There is a bit of question about their origins. Their Wikipedia page indicates that an ancestry can be traced back to Nebraska in the 1890s, but doesn’t indicate how they got to New York. More conventional sources indicate that Jess McMahon (of the current WWE wrestling McMahon’s) was a prominent sports promoter in New York with extensive interests in Harlem. In 1911 he joined with Sol White to form the Lincoln Giants. It was a formidable team that immediately began to dominate black baseball in New York. With Hall of Famers John Henry Lloyd, Louis Santop, Smokey Joe Williams, and the likes of Spottswood Poles, Bill Pettus, and Cannonball Dick Redding (God, I love old-time nicknames) they dominated Eastern black baseball into 1914. In 1913 they played an unofficial black championship against the pride of the Midwestern black leagues, the Chicago American Giants, led by Rube Foster. The exact number of games and wins in the series is in some question, but there is agreement that the Lincolns won the series.

the 1911 Lincoln Giants

the 1911 Lincoln Giants

By 1914, McMahon was in financial trouble. He sold the Lincoln Giants, but retained the contracts of several of the big stars. He formed a new team, the Lincoln Stars, and competed directly with his old team. The Stars lasted to 1917, folded, and most of the remaining former Giants went back to their old club.

According to the Seamheads website, the Lincoln Giants were still doing well in the 1914-17 period, but fell off some due to the loss of many of their stars. By this point Smokey Joe Williams was doubling as ace pitcher and manager. It was the height of his Hall of Fame career. But the team ran up against a formidable foe off the diamond. Nat Strong (see my post “The Schedule Man” of 20 August 2015) controlled scheduling for black baseball in New York at the time and the Lincolns wanted to play more games than Strong was willing to schedule. They attempted to schedule some games without going through Strong, and were thrown out of the existing league structure in New York. Barnstorming followed.

With the founding Foster’s Negro National League, the eastern teams found it to their advantage to form their own league, the Eastern Colored League, in 1923. The Lincolns were a significant member of the league. They never won a league championship, finishing as high as third in 1924. By 1928 the ECL was on life support. A changing economy, weak teams, chaos at the top of the league (again another story for another time), and the dominance of Foster’s NNL, caused it to collapse.

The remnants of the ECL formed a new league, the American Negro League in 1929. It lasted one year. The Lincoln Giants held on one more year in a declining economy and finally folded after the 1930 season.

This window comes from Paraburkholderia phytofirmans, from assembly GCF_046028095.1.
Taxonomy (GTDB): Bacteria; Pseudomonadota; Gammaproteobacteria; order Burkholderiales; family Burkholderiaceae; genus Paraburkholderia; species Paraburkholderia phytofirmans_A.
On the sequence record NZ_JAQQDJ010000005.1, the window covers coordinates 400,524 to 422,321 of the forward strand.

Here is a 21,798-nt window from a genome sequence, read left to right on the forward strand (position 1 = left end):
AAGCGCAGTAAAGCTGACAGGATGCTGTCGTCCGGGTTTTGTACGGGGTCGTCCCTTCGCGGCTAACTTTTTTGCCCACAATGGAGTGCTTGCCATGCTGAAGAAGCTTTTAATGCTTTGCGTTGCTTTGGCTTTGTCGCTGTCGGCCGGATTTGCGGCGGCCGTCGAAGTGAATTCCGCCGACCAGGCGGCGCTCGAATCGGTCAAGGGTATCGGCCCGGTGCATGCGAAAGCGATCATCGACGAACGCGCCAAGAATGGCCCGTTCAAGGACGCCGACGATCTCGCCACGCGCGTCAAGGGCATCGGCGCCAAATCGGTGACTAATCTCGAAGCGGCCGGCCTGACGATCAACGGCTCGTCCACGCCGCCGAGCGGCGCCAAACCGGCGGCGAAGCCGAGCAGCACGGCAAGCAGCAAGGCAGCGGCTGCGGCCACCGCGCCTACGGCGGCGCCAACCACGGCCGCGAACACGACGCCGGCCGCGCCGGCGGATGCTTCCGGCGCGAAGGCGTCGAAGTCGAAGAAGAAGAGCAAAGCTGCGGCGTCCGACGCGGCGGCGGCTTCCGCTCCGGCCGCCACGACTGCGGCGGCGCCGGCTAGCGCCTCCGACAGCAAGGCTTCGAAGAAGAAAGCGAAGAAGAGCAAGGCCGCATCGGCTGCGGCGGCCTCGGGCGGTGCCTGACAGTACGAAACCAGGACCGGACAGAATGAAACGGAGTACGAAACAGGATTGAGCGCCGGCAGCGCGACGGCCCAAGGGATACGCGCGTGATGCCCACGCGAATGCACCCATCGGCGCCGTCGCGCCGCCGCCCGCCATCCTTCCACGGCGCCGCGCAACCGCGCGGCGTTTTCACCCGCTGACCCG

During their existence, the New York Lincoln Giants were dominant in the East. They won unofficial championships most of the decade of the 19-teens and led Strong’s New York league most years (which is why they thought they could challenge him). They provided Eastern black baseball with some of the greatest players of the era in Lloyd, Wood, Santop, Redding, and later Hall of Famer Turkey Stearnes. Not a bad legacy.

the 1911 version of the Lincoln Giants cap

the 1911 version of the Lincoln Giants cap

Spot

February 14, 2017
Spottswood Poles

Spottswood Poles

If you ask most people what they know about the Negro Leagues, you’ll probably get, presuming you get anything other than a blank stare, something about the leagues or the teams of the 1930s and 1940s. And if you get that, you’ll probably hear something like “they ran a lot.” That’s true as far as it goes. They also hit for power and pitched and did all the other things baseball players do, but for some reason the speed game has become a centerpiece of Negro League baseball. That’s true back well beyond the 1930s. One of the first great speedsters played in the Deadball Era. He was Spottswood Poles.

Poles was born in Winchester, Virginia (another in Bloggess’ tour of Virginia people) in 1887. It was the height of “Jim Crow” and Poles, who could play baseball well, went North catching on with the Harrisburg (Pennsylvania) Colored Giants in 1906. Sol White, owner and manager of the Philadelphia Giants saw him and brought him to the more prestigious Philly team in 1909 (age 22). He was an immediate success. He played the outfield (center) and frequently led off games. He was fast, according to legend, he stole 41 bases in 60 games in 1911 (obviously not all of those can be verified).

He stayed with Philadelphia through 1910 then shifted to the Lincoln Giants (of New York) in 1911. As with most Negro League stars of the day, he did a stint in Cuba during the winters. Between 1910 and 1915 he starred for Fe (“faith”) in Cuba. Info available at Baseball Reference.com shows him hitting ,369 with 21 stolen bases in 25 games with Fe in 1910 (the only season statistics are available). There are references to him hitting .364 in 1912, but I could find no collaboration of that figure. His Wikipedia page credits him with an overall average of .319 in Cuba. The Seamheads site lists the average as .314.